The CWU Astronomy club teaches and explores the mysteries of space: the final frontier
Hang on for a minute...we're trying to find some more stories you might like.
Email This Story
In the planetarium, located in the Science II building, students sat in black theatre chairs. The Astronomy Club President Jeff Carter and Vice President Mike Brice, sat at the front of the black, round room. Their voices echoed throughout the room as they spoke about upcoming events.
“[What I like about the club] is that everyone is passionate and come from a myriad of different backgrounds,” said Jason Arakawa, a 21-year-old senior majoring in physics with minors in astronomy and mathematics. “Some people are physics and astronomy majors… and some in completely different fields and all are welcome.”
The astronomy club consists of 6 to 18 members. The purpose of the club is to share knowledge about astronomy with those interested in learning. Current club members constantly learn from each other.
“When I was a little kid, I wanted to an astrophysicist. I lived by the ocean and it was always cloudy… the chances of getting outside with a telescope were completely non-existent,” said Carter, a 26-year-old junior and physics major. “When I [came to CWU] and heard about the astronomy club, I wanted to be a part of it.”
Brice, a 21-year-old physics major, was interested in meeting people that liked astronomy when he first attended Central four years ago. He heard that there was an astronomy club and became a member.
“When I first attended the meeting, I felt overwhelmed; I was a very shy freshman,” Brice said. “I never thought I’d be sitting here as vice president or even last year, as president.”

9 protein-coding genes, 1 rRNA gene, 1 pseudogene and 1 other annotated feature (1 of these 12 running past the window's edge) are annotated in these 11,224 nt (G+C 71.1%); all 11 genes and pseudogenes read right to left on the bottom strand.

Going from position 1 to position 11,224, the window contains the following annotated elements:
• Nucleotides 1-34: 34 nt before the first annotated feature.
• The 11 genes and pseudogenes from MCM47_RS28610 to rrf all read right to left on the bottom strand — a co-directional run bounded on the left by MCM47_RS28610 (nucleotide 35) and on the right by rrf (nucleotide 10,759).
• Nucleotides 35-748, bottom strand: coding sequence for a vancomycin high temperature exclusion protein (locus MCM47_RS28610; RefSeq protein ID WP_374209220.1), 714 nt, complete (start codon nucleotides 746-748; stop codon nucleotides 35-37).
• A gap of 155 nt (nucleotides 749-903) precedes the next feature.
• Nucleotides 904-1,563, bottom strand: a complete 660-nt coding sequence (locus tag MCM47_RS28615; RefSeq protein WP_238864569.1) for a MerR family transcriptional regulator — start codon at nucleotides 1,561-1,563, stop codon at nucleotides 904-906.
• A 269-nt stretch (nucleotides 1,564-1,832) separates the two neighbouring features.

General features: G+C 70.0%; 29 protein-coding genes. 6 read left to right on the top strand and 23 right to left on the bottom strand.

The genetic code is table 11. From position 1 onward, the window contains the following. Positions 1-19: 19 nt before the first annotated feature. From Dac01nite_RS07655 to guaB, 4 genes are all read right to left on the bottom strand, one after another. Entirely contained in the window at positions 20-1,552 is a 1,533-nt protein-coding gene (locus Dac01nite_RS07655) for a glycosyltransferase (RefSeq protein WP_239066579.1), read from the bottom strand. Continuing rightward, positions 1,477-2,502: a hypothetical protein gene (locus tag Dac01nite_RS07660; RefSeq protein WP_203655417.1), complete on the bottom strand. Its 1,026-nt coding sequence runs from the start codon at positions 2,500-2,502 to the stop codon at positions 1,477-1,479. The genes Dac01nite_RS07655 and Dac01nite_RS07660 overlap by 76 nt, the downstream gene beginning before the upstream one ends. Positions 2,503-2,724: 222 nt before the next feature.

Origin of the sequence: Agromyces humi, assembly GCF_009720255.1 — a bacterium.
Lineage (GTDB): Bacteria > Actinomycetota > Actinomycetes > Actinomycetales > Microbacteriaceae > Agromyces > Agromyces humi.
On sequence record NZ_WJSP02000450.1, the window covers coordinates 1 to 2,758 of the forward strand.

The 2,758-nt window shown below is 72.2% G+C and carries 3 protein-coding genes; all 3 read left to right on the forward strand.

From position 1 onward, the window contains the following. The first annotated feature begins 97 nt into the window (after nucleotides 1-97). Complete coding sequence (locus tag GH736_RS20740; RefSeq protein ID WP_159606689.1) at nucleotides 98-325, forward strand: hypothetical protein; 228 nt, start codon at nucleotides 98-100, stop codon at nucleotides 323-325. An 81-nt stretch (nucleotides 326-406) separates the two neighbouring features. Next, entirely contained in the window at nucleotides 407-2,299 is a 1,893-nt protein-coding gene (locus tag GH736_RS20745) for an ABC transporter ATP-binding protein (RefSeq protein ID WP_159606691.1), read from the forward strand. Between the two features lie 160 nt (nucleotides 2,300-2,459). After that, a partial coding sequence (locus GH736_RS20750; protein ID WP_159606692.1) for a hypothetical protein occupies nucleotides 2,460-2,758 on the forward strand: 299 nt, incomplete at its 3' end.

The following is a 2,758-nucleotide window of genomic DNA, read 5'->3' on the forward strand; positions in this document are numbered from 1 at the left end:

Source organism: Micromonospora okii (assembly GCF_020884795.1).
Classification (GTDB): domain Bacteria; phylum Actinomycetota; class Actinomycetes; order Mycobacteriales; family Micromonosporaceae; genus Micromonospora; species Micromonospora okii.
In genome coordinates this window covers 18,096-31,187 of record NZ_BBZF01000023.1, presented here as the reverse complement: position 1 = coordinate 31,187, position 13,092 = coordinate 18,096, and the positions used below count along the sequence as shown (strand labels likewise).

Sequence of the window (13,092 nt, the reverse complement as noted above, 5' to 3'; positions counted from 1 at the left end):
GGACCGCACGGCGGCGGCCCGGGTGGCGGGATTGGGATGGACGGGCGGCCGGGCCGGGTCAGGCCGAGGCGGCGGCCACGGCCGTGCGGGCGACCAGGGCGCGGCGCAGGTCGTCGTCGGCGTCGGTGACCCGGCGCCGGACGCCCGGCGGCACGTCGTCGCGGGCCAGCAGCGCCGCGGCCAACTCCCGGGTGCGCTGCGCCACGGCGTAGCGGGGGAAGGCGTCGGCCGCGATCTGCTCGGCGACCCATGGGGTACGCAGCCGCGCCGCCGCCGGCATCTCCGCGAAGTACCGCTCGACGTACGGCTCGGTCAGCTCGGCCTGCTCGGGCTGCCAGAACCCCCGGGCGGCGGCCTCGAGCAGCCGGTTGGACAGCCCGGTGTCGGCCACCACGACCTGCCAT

The meetings that Brice attended are significantly different than the meetings now.
The club centered on members doing physics demos while the professor did all the work and handled the telescopes. Brice didn’t like the minimal involvement of students. So when he became the president last year, he changed the rules so that all the club members are involved and able to use equipment.
“When I went to my first meeting last year, I hated it… During winter break, I truly got involved and helped Mike turn [the club around],” Carter said. “We wanted to make this club applicable to people who are not physics majors.”
The club encourages involvement from all club members. The club is open to all students and members of the community.
“We try to remove a lot of the complex math during the meetings…I want to introduce families to astronomy,” said Carter.
When there is clear skies, the club does telescope training on the roof. Club members are taught to use telescopes, binoculars and filters, among other things. Everyone in the club can use the equipment.
The club also hosts Public Star Parties on the last Tuesday of every month. The Public Star Parties feature topics like black holes, planetary science, star formation and observe celestial bodies. The community and students can use the equipment and gaze at the milky way, Jupiter and Mars.
“It’s gratifying when we do the public star parties and you get families… the look on some of the kids’ faces… there’s something about it,” Carter said smiling.